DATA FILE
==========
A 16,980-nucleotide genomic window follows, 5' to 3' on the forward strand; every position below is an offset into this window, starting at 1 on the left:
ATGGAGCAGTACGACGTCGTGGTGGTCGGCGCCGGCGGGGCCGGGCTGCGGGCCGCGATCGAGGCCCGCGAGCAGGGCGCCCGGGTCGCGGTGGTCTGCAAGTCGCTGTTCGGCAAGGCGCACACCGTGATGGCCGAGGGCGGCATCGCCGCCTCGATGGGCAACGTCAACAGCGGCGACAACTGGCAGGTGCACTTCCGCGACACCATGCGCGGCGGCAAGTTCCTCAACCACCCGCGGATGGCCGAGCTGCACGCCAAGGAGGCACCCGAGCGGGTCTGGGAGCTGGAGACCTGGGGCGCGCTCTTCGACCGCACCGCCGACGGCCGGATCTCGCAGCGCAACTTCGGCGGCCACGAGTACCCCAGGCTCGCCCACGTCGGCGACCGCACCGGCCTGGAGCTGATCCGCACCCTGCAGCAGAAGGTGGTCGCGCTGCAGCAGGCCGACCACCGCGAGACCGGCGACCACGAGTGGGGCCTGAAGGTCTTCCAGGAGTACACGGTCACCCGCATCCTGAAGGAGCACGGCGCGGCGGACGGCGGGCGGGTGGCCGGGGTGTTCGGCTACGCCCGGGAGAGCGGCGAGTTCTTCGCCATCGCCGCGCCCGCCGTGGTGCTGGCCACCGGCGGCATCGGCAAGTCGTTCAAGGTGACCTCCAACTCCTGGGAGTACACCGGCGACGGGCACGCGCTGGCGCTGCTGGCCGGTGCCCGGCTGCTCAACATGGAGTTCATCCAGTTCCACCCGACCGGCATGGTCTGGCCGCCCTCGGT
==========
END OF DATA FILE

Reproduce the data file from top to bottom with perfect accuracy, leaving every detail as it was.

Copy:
A 16,980-nucleotide genomic window follows, 5' to 3' on the forward strand; every position below is an offset into this window, starting at 1 on the left:
ATGGAGCAGTACGACGTCGTGGTGGTCGGCGCCGGCGGGGCCGGGCTGCGGGCCGCGATCGAGGCCCGCGAGCAGGGCGCCCGGGTCGCGGTGGTCTGCAAGTCGCTGTTCGGCAAGGCGCACACCGTGATGGCCGAGGGCGGCATCGCCGCCTCGATGGGCAACGTCAACAGCGGCGACAACTGGCAGGTGCACTTCCGCGACACCATGCGCGGCGGCAAGTTCCTCAACCACCCGCGGATGGCCGAGCTGCACGCCAAGGAGGCACCCGAGCGGGTCTGGGAGCTGGAGACCTGGGGCGCGCTCTTCGACCGCACCGCCGACGGCCGGATCTCGCAGCGCAACTTCGGCGGCCACGAGTACCCCAGGCTCGCCCACGTCGGCGACCGCACCGGCCTGGAGCTGATCCGCACCCTGCAGCAGAAGGTGGTCGCGCTGCAGCAGGCCGACCACCGCGAGACCGGCGACCACGAGTGGGGCCTGAAGGTCTTCCAGGAGTACACGGTCACCCGCATCCTGAAGGAGCACGGCGCGGCGGACGGCGGGCGGGTGGCCGGGGTGTTCGGCTACGCCCGGGAGAGCGGCGAGTTCTTCGCCATCGCCGCGCCCGCCGTGGTGCTGGCCACCGGCGGCATCGGCAAGTCGTTCAAGGTGACCTCCAACTCCTGGGAGTACACCGGCGACGGGCACGCGCTGGCGCTGCTGGCCGGTGCCCGGCTGCTCAACATGGAGTTCATCCAGTTCCACCCGACCGGCATGGTCTGGCCGCCCTCGGT